Adult Psychodiagnostic Assessment
An important first step in treatment is accurate diagnosis. While assessment and diagnosis are not without their limitations (e.g., a medical description of symptoms does not define you as a person), accurate psychodiagnostic assessment can be a pivotal aspect of intervention, as it not only informs decisions about what treatments will likely be most effective, it can be a tool for helping identify potential contributors to one’s presenting concerns.
In my work, I administer a wide range of psychological tests to inform treatment and assess client progress. If stress and other emotional issues are what bring you to treatment, this will typically involve a brief interview and a few short questionnaires, as well as any collateral contacts one authorizes for additional assessment information. Informed by the information obtained from these various sources, we will work together to formulate a plan for meeting specific, attainable treatment goals that build upon the strengths and values you bring to treatment.
Individual cognitive behavioral therapy (CBT) aims to create long-lasting improvement by teaching clients techniques to manage and navigate not only existing concerns that bring them to treatment but also future challenges. As a proponent of evidence-based practices, I firmly believe that clinical psychology and other helping professions should apply what we know works from rigorous scientific investigation. For many psychological conditions, including anxiety and depressive disorders, treatments that fall under the umbrella term of “CBT” have been shown to be especially effective. These include cognitive therapy, behavior therapy (e.g., exposure and response prevention), acceptance and commitment therapy (ACT), problem solving therapy, and dialectical behavior therapy (DBT).
While what individual therapy “looks like” will vary depending on what brings you into therapy and the treatment approach adopted, a typical CBT session will involve reviewing assignments from the previous week, examining what skills were effectively used the previous week or need to be improved upon, and collaboratively deciding what assignments would be effective before your next session. Individual therapy sessions are typically 45-60 minutes weekly but, at times, sessions could be longer as necessary.
CBT can also be effectively delivered in a safe, group environment where numerous dynamics, including interactions among group members and the interpretation of these exchanges, can be used as vehicles for individual growth. In fact, group therapy is commonly viewed as an essential component of comprehensive DBT treatment for Borderline Personality Disorder (BPD), anger, relationship issues, and substance misuse. With the guidance of a professionally trained facilitator/teacher, those new to CBT, as well as those who require extra support and a safe space to improve interpersonal skills, can benefit from CBT group therapy. Group therapy has the added advantage of helping one normalize and gain perspective on one’s problems.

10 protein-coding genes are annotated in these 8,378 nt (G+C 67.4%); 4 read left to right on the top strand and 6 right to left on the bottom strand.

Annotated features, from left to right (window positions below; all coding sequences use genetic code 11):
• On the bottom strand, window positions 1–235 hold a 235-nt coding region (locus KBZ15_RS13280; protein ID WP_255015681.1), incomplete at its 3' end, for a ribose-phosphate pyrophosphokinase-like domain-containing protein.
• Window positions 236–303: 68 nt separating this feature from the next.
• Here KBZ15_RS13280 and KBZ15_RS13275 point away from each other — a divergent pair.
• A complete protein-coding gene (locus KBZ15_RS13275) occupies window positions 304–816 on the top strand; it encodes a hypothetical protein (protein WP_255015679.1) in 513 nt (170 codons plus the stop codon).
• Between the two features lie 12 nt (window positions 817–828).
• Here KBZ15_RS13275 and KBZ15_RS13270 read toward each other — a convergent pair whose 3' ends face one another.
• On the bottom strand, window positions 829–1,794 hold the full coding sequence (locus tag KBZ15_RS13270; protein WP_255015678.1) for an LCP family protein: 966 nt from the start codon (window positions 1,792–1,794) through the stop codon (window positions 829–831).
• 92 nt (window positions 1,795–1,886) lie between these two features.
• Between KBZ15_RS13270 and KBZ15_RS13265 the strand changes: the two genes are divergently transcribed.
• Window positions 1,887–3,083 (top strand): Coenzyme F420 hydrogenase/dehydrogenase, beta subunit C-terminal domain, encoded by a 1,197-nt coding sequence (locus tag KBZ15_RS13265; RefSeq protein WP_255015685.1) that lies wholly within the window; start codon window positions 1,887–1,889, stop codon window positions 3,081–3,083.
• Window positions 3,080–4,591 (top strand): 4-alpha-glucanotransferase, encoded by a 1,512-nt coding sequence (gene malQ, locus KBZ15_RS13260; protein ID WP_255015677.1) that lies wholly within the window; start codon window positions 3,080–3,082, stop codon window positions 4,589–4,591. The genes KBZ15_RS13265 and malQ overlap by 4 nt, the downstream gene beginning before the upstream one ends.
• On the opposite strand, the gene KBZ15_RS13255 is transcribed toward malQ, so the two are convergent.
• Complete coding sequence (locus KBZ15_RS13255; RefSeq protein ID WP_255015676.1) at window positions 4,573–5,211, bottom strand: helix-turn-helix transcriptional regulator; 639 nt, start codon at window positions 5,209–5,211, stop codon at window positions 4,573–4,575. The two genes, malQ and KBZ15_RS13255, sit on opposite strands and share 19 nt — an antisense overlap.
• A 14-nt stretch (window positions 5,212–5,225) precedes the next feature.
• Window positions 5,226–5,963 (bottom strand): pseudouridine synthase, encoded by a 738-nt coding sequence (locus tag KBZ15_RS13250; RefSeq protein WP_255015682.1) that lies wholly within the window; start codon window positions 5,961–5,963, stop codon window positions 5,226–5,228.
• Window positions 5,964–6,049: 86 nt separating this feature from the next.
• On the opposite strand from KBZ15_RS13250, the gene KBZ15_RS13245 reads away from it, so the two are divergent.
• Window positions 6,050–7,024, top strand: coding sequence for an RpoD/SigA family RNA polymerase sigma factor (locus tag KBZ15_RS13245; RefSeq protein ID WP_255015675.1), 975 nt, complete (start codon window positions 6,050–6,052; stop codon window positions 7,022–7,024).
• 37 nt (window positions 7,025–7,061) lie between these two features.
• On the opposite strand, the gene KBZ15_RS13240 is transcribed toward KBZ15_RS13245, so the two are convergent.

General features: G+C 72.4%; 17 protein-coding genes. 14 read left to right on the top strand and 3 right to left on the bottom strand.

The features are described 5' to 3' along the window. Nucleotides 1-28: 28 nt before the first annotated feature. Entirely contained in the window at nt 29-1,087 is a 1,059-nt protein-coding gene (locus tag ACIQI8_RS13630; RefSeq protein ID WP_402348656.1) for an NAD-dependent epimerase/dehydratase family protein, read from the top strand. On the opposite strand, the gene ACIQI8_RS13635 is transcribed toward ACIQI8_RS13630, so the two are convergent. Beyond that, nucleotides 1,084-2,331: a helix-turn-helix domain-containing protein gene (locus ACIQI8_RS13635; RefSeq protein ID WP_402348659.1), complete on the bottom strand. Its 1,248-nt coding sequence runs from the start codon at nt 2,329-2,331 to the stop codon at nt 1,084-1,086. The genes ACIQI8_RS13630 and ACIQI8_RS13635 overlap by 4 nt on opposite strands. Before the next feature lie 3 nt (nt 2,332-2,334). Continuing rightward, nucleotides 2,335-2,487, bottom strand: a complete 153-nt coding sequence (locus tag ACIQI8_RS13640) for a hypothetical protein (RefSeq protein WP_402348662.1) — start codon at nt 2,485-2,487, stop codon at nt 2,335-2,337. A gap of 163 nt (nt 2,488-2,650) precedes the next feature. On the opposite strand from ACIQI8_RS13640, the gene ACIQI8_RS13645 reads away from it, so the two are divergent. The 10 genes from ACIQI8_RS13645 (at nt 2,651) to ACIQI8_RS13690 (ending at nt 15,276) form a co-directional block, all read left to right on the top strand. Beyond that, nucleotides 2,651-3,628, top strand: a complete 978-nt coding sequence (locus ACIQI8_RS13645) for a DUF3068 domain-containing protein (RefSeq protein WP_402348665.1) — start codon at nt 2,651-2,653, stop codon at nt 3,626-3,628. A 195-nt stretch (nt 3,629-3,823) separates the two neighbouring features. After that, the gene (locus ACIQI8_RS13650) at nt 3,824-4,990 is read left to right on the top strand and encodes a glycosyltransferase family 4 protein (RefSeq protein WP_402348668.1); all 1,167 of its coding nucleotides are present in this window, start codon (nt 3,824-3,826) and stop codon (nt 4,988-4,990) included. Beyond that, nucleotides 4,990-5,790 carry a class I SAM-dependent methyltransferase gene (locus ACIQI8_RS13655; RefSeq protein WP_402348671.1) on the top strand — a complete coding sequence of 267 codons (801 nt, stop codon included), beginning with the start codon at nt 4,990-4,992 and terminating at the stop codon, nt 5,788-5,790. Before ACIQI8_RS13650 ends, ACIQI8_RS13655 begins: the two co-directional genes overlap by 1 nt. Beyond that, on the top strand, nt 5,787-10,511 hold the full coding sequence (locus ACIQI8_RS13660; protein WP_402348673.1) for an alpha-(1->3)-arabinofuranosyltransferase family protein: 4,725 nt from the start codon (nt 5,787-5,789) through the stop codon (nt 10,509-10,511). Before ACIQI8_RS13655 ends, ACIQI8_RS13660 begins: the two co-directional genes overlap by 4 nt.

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Education & Licensure: Dr. Dinovo earned his Ph.D. from the APA- and PCSAS-Accredited Clinical Psychology Training Program at The Ohio State University, which is consistently ranked among the top psychology doctoral training programs in the nation and worldwide. During the course of his studies at OSU, Dr. Dinovo embarked on a system of clinical training and research aimed at answering several empirical and theoretical questions, including: (a) What makes a person vulnerable to symptom dimensions found in anxiety and mood disorders?; (b) What individual differences in temperament, cognition, and self-regulatory capacity moderate risk for these symptoms?; and (c) How might differences in the capacity for self-regulation be modified by experience? In addressing these and related questions Dr. Dinovo examined variables across different levels of analysis, including basic cognitive and physiological processes. Chief among these processes are attention biases toward threat-relevant stimuli and measures of cardiac-vagal functioning (e.g., heart-rate variability) that relate to the regulation of attention, behavior, and emotion.
Upon completion of his doctoral studies, Dr. Dinovo continued his program of research and academic instruction in the realms of psychology, behavioral genetics, and public health, including completion of a post-doctoral research fellowship at the Washington University School of Medicine in St. Louis. In tandem with his academic training, Dr. Dinovo completed his clinical training in assorted inpatient and outpatient settings, both during his graduate studies and, subsequently, via pre- and post-doctoral clinical work at numerous clinics and medical centers throughout San Diego. He is licensed to practice psychology in California.
Philosophy: As a cognitive behaviorist and proponent of evidence-based approaches to clinical practice and intervention, Dr. Dinovo thinks it is important to recognize that all clients have unique experiences and learning histories that influence their perceptions of themselves, others, and their situations, and that these can shape the course of treatment. Thus, while believing that treatment should be informed by the relevant clinical and scientific literature, Dr. Dinovo also believes in the importance of client collaboration and accounting for an individual’s unique attitudes, beliefs, circumstances, stressors, and strengths as they work toward addressing clients’ presenting concerns.
Affiliations: Dr. Dinovo is an active member of the San Diego Psychological Association (SDPA), Association for Behavioral and Cognitive Therapies (ABCT), Association for Contextual Behavioral Science (ACBS), and Anxiety and Depression Association of America (ADAA).